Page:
# Homework Help: Lorentz Invariance of Plane Wavefront

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1. Oct 6, 2016

### PhysyCola

1. The problem statement, all variables and given/known data

For a plane, monochromatic wave, define the width of a wavefront to be the distance between two points on a given wavefront at a given instant in time in some reference frame. Show that this width is the same in all frames using 4-vectors and
in-variants.

2. Relevant equations
• $$\vec{X} = (ct, \vec{x})$$
• $$\vec{K} = (\omega/c, \vec{k})$$
• $$\vec{U} = (\gamma_u c, \gamma_u \vec{u})$$

3. The attempt at a solution

I have tried in vein to create an appropriate invariant quantity to show that this 'width' is invariant. I know that this question can also be done by writing equations for the movement of the two ends of the width, and taking a Lorentz transform, but I am also struggling to set this up. Any help would be greatly appreciated.

2. Oct 7, 2016

### TSny

I assume the wavefront is for an electromagnetic wave.

Here’s a diagram as a hint.

It shows the wavefront as viewed in a particular inertial frame at two different times. It indicates two events, one occurring at the red point of the wavefront at time $t$ and one occurring at the green point of the same wavefront at time $t+\Delta t$.

For these events, what would be a natural four-vector to consider?

3. Oct 7, 2016

### PhysyCola

Yeah, sorry for not being specific; it is indeed a plane wavefront corresponding to an EM wave.
I might be getting myself in a pickle here, but wouldn't $\vec{U}$ be a good option to consider, seeing as the direction of the rays remains unchanged? Or $\vec{K}$ due to the nature of the wavefront as a plane.

4. Oct 7, 2016

### TSny

The problem is concerned with the spatial distance, $w$, between the two points on the wavefront. Can you think of a 4-vector associated with the two events $E_1$ and $E_2$ in which spatial distance would be involved?

5. Oct 7, 2016

### PhysyCola

Well, you could define two four vectors
\begin{align} \vec{X}_1 & = (ct, \vec{x}_1) \\ \vec{X}_2 & = (c(t+\Delta t), \vec{x}_2) \end{align}

such that their difference gives
\begin{align} \vec{R}= \vec{X}_2 - \vec{X}_1 = (c\Delta t, \Delta \vec{x}) \end{align}

where we have defined $\Delta \vec{x} = \vec{x}_2 - \vec{x}_1 = w$. Am I at all on the right track?

6. Oct 7, 2016

### TSny

Definitely on the right track. However, for the two events shown, $\Delta \vec{x} \neq \vec{w}$ if $\vec{w}$ is the spatial vector between the red and green points at the same time $t$.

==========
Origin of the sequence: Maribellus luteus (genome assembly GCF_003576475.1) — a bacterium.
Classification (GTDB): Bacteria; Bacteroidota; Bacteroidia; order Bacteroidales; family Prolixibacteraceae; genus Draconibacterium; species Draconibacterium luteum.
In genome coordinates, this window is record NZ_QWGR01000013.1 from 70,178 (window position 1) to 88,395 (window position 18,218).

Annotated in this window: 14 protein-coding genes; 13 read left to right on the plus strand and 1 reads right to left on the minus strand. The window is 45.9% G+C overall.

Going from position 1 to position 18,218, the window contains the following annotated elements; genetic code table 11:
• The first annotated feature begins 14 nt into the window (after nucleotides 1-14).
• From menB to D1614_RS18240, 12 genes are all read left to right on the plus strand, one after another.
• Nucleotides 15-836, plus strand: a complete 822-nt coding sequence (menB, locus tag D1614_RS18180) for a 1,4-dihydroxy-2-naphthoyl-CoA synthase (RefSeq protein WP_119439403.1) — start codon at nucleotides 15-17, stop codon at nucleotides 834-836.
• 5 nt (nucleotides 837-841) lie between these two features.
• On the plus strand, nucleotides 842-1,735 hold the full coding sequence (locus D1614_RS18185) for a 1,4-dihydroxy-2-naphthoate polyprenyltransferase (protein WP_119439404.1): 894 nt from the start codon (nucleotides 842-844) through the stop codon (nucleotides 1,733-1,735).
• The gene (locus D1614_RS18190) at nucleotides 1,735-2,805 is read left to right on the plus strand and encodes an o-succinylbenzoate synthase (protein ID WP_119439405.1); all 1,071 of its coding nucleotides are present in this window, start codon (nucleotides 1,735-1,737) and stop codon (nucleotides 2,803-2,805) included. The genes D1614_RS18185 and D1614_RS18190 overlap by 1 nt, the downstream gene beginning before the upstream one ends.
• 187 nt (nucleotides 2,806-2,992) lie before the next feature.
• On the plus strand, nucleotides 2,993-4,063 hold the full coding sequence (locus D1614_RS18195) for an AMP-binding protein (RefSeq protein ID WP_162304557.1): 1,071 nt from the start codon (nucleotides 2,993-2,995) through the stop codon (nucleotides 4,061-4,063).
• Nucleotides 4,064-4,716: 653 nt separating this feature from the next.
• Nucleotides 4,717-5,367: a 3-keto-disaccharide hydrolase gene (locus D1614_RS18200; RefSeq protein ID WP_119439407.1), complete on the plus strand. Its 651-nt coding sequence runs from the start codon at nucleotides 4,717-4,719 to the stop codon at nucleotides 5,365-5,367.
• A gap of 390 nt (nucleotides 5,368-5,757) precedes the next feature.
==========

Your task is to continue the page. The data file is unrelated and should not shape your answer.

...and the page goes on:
But $\vec{w}$ can be thought of as part of $\Delta \vec{x}$ .

7. Oct 7, 2016

### PhysyCola

Sorry yes, putting $\Delta \vec{x} = w$ was a grave transgression; I might have the solution. I will update this post if I achieve it!

8. Oct 8, 2016

### PhysyCola

Update: I believe I have now found a solution, which I will post below.

Define the four vectors
\begin{align} \vec{X}_1 & = (ct_1,\vec{r}_1)^T \\ \vec{X}_2 & = (ct_2,\vec{r}_2)^T \end{align}
that correspond to the displacements of the ends of the interval $\vec{w}$ in the wave-front, so that at any instant, if measured simultaneously, the distance between them gives
\begin{align} \vec{X}_r \cdot \vec{X}_r = \left( \vec{X}_2 - \vec{X}_1 \right)^2 = w^2 \end{align}
at some time $t = t_0$. Consider these vectors at some later time $t_0 + \delta t$. We know that the extra displacement will be $c \delta t \vec{\widehat{k}}$, where $\vec{\widehat{k}}$ is the unit vector of the direction of the wave-vector of the wave-front. Introducing this into $\vec{X}_1$ and $\vec{X}_2$, it clear that $\vec{X}_r$ does not change. This means that for a given frame, the relationship
\begin{align} \vec{X}_r \cdot \vec{X}_r = w^2 \end{align}
remains true for all times. However, the left-hand side of this equation is frame invariant, meaning that the right-hand side is also invariant. Thus, the width (and thus area, as we can arbitrarily choose the end-points of $\vec{X}_1$ and $\vec{X}_2$ as long as they remain on the plane of the wavefront) is the same across all frames.

Does this look good?

9. Oct 8, 2016

### TSny

Note that you are taking the two events $E_1$ and $E_2$ to occur at the same time in some particular inertial frame. These two events will not necessarily occur at the same time in another inertial frame.

All frames agree on the space-time interval $\vec{X}_r \cdot \vec{X}_r$ between the two events. However, would all frames necessarily interpret this space-time interval as representing the "width of the wavefront"?

Is there a nice interpretation of the space-time interval between the events $E_1$ and $E_2$ when they occur at different times (as shown in the figure in post #2)?